Sweden: Time for Far-Right Destruction | By Nikhilesh Koundinya

 Sweden: Time for Far-Right Destruction

By Nikhilesh Koundinya

The World Happiness Report, 2019 ranked Sweden at No. 7 in the list of countries considered to be the happiest in the world. But in 2020 Sweden is facing a major problem due to several protests by minorities because of one man- Rasmus Paludan. As the leader of a party named Stram Kurs he has made several remarks against Muslims and other minorities in the country, and has also publicly burnt the Quran which is the sacred book amongst the Muslims. He has also time and again reiterated for stricter immigration laws which would prevent any non-westerner from setting foot on Swedish soil. Though he has been reprimanded a number of times by the authorities and has even been jailed once, he continues to incite racial violence in the country. 

This article talks about the incident which led to widespread protests and burning of Sweden as a country. It also mentions the recent 2018 elections where the right-wing party secured 18 per cent votes, which is a matter of concern, and explains the reasons for Rasmus Paludan’s remarks and actions. It also makes a reference to the Danish Penal Code under which he must be punished and highlights what the repercussion on asylum seekers might be if right wing leaders come to power.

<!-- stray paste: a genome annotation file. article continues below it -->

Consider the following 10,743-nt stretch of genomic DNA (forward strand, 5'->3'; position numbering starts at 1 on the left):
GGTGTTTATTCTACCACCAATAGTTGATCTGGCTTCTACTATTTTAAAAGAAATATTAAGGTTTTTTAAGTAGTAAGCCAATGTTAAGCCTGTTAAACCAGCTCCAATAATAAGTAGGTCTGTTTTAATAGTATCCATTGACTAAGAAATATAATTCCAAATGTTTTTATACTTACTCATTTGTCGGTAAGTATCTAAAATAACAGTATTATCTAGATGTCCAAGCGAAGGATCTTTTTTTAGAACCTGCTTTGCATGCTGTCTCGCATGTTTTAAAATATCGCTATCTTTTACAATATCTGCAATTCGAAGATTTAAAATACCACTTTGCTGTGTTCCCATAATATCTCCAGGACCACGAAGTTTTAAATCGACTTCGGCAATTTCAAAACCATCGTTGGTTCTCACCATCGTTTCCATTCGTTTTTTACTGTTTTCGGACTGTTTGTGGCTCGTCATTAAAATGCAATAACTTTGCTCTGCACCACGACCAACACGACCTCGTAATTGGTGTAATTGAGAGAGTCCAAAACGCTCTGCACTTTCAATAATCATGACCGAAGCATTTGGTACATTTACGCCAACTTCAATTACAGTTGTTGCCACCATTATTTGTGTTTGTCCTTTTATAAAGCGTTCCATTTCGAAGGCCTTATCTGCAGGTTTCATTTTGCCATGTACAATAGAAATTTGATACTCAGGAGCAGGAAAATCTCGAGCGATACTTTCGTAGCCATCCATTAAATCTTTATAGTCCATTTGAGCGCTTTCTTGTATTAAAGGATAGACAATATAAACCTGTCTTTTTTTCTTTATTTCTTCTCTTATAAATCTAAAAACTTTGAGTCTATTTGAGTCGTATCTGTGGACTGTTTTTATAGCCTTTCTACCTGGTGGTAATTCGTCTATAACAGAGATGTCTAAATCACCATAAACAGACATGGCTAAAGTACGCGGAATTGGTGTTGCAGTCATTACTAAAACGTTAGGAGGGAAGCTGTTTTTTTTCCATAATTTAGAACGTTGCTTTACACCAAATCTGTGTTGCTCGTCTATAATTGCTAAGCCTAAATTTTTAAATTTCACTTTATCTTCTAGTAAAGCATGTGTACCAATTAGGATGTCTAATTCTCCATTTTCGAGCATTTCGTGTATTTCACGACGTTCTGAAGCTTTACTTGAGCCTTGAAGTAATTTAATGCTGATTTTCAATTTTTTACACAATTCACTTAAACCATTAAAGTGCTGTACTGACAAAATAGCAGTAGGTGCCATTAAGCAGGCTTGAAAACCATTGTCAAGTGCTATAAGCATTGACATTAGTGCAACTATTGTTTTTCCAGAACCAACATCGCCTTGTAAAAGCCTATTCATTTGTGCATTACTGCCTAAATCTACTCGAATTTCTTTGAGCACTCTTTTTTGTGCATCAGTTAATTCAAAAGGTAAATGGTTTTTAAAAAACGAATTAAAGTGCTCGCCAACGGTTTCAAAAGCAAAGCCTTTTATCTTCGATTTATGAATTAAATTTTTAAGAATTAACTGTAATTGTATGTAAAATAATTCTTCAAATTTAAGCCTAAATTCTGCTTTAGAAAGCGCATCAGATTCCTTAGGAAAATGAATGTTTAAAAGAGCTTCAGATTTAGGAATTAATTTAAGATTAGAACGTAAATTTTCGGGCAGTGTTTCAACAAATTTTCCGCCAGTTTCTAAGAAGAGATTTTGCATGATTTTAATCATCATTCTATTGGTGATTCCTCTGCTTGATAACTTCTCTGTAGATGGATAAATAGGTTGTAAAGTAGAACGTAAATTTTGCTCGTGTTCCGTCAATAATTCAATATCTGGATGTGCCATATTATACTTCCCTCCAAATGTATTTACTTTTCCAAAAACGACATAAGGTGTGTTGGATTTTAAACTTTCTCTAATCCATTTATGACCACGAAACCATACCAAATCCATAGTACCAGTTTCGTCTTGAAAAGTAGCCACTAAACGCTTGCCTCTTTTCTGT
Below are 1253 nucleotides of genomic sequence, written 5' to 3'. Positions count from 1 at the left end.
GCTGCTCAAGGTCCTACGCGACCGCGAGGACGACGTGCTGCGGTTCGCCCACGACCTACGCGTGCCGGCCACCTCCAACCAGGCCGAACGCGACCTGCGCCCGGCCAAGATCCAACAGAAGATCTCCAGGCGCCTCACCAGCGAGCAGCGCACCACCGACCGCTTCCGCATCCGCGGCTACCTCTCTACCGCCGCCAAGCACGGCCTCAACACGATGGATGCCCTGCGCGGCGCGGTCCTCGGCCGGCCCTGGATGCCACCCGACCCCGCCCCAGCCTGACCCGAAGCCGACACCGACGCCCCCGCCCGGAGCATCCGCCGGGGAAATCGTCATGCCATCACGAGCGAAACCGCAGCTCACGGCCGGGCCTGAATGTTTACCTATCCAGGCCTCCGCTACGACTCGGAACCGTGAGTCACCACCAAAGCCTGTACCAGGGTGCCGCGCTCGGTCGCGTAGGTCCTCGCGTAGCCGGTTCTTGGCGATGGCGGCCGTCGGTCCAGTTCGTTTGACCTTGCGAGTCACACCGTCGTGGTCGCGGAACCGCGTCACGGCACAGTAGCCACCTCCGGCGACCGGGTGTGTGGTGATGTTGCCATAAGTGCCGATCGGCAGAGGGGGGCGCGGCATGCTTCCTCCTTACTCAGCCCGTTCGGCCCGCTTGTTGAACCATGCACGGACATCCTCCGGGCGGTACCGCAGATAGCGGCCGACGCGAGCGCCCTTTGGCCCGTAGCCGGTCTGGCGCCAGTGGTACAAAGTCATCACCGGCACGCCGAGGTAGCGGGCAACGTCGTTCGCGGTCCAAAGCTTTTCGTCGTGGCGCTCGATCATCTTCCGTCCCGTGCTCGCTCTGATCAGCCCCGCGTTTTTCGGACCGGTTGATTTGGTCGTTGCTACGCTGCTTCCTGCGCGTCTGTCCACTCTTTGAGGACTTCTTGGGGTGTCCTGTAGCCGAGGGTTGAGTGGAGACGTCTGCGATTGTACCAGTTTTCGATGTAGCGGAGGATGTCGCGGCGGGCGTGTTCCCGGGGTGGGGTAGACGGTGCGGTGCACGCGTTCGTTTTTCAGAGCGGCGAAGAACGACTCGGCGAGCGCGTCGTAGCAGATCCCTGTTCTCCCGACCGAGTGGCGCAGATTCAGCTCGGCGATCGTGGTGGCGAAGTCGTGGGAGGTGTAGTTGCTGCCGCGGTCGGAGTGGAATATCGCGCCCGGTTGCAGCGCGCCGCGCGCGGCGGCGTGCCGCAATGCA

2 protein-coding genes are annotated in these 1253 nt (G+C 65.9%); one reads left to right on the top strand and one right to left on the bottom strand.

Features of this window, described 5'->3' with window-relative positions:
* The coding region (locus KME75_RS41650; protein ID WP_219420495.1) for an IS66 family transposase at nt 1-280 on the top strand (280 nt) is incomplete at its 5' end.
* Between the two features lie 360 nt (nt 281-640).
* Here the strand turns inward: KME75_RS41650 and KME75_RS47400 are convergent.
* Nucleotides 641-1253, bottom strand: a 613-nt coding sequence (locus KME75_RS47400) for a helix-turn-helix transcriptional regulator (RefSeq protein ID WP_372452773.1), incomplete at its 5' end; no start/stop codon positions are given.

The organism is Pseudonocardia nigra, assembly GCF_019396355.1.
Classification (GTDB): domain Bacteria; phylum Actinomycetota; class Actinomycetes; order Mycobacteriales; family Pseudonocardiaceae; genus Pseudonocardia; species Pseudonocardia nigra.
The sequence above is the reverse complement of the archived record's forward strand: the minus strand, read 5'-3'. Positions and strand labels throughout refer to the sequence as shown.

This incident took place in Malmo which is located in southern Sweden. Close to 300 protestors had come onto the roads to protest against the anti-Islamic activities that had taken place earlier in the day where the Quran was set on fire and the police had also seen three men kicking the holy book. The incident led to people torching cars while chanting religious slogans. Though the police were successful in catching some of the perpetrators, such scenes are slowly increasing in Sweden due to prevalence of right-wing parties such as Stram Kurs. 

Unfortunately, this incident is not an isolated one. In the past, Rasmus Paludan burned the Quran wrapped in bacon and publicized the same on his YouTube channel. Though Islamophobia reeks from every corner of his party’s guidelines, he was very close to securing a seat in the Danish elections in 2019, only missing the mark by a tiny margin. This indicates great trouble for Sweden as such leaders can only cause further protests and injury to life and property. 


He is the man who has incited violence in Sweden against Muslims and can be pinned responsible for protests around the country. He has been convicted previously under section 66-B of the Danish Penal Code in 2019 for expressing racist views and has also been convicted in 2020 for 14 offences which involved a 3-month imprisonment, subsequently brought down to one month. Even after so many warnings, and an imprisonment term, he still practices racial violence.